Fallow deer (Dama dama)
Date published: April 2014Assessment Summary
Fallow deer (Dama dama dama sub-species only) were initially introduced to Tasmania in 1836 for the purpose of hunting. They are currently found in significant numbers in the wild in Tasmania and are currently listed as Schedule 4 Partly Protected under the Nature Conservation Act 2002. Farmed deer are managed under the Deer Farming Registration Act which contains provisions or minimum fencing standards to ensure that the species do not escape. However there have been a number of escapes and apparent releases of the species.
A number of public submissions were received on this species profile and the opinions expressed varied significantly. The species was clearly risk assessed as posing an extreme risk to Tasmania, however as the species is already widely established in the wild further consideration was given to potentially allowing import of the species. The Technical Assessment Panel recommended that imports of fallow deer not be permitted based on the following key issues:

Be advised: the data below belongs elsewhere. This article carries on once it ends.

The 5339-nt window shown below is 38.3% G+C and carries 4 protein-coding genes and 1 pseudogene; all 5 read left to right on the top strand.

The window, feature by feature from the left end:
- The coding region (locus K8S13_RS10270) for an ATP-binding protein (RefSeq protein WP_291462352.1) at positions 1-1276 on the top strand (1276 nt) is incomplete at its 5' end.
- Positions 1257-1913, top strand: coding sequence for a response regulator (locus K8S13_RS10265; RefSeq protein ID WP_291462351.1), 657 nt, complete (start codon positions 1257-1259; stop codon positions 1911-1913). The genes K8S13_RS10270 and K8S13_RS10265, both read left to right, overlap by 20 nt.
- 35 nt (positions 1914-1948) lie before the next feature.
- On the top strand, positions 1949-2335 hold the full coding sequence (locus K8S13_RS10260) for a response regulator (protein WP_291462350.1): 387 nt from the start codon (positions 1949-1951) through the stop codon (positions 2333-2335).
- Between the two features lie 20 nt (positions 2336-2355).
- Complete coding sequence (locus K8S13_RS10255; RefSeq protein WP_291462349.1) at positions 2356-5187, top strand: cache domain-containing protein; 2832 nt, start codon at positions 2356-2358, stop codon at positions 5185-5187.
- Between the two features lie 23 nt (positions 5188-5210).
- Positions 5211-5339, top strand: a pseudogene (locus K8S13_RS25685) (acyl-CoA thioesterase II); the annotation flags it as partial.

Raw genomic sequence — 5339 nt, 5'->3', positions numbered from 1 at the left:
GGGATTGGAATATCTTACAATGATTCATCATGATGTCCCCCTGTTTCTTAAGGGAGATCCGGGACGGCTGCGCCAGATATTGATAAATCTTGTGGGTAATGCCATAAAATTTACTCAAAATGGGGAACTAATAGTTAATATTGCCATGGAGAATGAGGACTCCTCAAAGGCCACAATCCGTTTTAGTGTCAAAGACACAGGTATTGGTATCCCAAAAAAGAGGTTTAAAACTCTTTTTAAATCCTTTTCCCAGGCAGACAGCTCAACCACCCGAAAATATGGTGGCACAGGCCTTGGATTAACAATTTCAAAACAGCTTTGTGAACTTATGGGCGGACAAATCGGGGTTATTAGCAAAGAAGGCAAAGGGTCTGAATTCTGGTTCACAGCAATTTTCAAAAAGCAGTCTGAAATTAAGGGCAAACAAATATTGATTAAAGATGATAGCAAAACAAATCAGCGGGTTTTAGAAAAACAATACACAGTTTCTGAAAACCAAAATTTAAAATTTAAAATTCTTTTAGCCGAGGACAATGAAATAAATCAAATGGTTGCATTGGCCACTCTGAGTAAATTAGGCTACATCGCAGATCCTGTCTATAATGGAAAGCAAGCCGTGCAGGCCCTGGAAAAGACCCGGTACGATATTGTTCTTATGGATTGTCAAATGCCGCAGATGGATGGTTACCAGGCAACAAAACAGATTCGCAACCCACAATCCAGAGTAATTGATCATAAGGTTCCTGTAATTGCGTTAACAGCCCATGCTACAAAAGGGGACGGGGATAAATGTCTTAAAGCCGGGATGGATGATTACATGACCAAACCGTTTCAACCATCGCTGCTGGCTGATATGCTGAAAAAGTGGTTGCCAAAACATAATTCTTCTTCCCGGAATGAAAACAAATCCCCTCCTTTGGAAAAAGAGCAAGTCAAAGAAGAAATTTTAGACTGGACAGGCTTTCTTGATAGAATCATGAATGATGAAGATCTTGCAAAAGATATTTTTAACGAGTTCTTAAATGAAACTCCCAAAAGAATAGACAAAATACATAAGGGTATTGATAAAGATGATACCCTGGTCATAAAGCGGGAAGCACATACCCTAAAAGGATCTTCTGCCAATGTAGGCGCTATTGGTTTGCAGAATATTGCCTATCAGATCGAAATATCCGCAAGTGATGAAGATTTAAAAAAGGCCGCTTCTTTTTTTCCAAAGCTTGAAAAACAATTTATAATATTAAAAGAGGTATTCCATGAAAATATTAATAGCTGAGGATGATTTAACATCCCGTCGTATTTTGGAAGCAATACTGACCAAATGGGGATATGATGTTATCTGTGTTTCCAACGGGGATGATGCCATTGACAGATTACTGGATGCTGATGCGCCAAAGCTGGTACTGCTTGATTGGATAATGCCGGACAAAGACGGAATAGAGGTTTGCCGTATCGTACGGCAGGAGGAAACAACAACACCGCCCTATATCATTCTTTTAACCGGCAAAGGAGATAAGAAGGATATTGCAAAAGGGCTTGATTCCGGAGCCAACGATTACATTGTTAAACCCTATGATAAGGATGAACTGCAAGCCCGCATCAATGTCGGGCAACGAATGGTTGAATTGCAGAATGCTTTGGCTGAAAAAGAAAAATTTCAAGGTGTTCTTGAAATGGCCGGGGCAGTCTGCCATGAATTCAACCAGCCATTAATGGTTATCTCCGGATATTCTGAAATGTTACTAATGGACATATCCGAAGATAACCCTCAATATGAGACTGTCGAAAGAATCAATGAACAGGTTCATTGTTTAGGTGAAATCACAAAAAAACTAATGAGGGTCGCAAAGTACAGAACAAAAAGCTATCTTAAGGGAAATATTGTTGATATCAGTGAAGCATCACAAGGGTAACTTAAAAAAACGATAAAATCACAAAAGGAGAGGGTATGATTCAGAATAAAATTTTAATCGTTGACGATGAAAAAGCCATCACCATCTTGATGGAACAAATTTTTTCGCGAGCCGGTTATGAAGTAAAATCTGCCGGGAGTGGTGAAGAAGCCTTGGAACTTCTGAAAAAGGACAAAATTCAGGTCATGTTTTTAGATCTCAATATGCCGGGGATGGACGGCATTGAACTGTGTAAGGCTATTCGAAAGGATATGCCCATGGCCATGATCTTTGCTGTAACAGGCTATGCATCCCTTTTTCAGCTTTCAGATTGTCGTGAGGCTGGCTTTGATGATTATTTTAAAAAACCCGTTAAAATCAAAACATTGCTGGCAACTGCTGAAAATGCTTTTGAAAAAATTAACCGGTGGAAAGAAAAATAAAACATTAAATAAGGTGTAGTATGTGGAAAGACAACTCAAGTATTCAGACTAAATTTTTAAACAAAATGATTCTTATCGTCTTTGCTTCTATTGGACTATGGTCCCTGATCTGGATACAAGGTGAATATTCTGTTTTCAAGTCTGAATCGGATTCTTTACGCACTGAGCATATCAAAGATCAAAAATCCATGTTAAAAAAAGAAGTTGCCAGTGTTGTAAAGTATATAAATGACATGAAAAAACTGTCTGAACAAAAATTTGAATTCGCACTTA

- It is clear that fallow deer have potential to cause significant environmental damage and impact on a variety of agricultural enterprises.
- It is the current belief that Tasmania has only one sub-species of fallow deer and any import would potentially allow the import of Mesopotamian fallow deer (Dama dama mesopotamica).
- There is always the possibility of escapes from a captive environment. Should D.d. mesopotamica escape from a captive situation this would likely lead to interbreeding between the two sub-species. This would likely lead to changes in both the physical characteristics of the wild population (morphological changes to deer antlers potentially leading to diminished trophy value and increase in body mass potentially leading to increased trampling, grazing and browsing pressure) and changes to the distribution within Tasmania.
- It was recognised that D.d.mesopotamica in the wild extends beyond the range of D.d.dama, particularly in relation to higher altitudes. This could lead to extending the range of deer or speeding the spread of the range of the species in Tasmania. This spread could include extending the range further into the World Heritage Area, consequently impacting on the values of the World Heritage Area.
- There are considerable difficulties in clearly delineating the two sub-species for positive identification either morphologically or genetically to ensure that only D.d dama is imported.
Risk Assessment: Fallow deer (Dama dama) (148Kb)
Fallow Deer Species Profile (453Kb)